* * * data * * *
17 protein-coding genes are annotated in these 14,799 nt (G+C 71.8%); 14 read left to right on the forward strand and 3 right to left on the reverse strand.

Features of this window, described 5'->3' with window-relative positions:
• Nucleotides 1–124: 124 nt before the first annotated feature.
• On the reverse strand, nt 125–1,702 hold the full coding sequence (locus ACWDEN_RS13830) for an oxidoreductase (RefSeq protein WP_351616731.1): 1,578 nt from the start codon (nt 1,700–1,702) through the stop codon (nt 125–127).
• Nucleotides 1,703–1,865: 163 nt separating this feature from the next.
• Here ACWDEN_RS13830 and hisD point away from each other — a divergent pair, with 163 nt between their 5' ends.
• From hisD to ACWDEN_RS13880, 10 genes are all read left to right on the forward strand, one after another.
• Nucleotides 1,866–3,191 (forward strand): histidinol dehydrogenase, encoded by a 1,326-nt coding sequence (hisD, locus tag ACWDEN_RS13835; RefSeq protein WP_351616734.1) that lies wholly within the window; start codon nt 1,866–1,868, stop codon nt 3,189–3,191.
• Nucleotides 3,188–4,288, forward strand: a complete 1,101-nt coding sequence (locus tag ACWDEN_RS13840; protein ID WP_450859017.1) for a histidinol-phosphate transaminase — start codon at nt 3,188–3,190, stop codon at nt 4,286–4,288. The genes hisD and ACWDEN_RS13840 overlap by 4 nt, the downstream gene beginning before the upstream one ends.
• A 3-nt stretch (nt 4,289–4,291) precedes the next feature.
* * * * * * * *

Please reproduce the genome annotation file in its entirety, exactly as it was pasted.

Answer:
17 protein-coding genes are annotated in these 14,799 nt (G+C 71.8%); 14 read left to right on the forward strand and 3 right to left on the reverse strand.

Features of this window, described 5'->3' with window-relative positions:
• Nucleotides 1–124: 124 nt before the first annotated feature.
• On the reverse strand, nt 125–1,702 hold the full coding sequence (locus ACWDEN_RS13830) for an oxidoreductase (RefSeq protein WP_351616731.1): 1,578 nt from the start codon (nt 1,700–1,702) through the stop codon (nt 125–127).
• Nucleotides 1,703–1,865: 163 nt separating this feature from the next.
• Here ACWDEN_RS13830 and hisD point away from each other — a divergent pair, with 163 nt between their 5' ends.
• From hisD to ACWDEN_RS13880, 10 genes are all read left to right on the forward strand, one after another.
• Nucleotides 1,866–3,191 (forward strand): histidinol dehydrogenase, encoded by a 1,326-nt coding sequence (hisD, locus tag ACWDEN_RS13835; RefSeq protein WP_351616734.1) that lies wholly within the window; start codon nt 1,866–1,868, stop codon nt 3,189–3,191.
• Nucleotides 3,188–4,288, forward strand: a complete 1,101-nt coding sequence (locus tag ACWDEN_RS13840; protein ID WP_450859017.1) for a histidinol-phosphate transaminase — start codon at nt 3,188–3,190, stop codon at nt 4,286–4,288. The genes hisD and ACWDEN_RS13840 overlap by 4 nt, the downstream gene beginning before the upstream one ends.
• A 3-nt stretch (nt 4,289–4,291) precedes the next feature.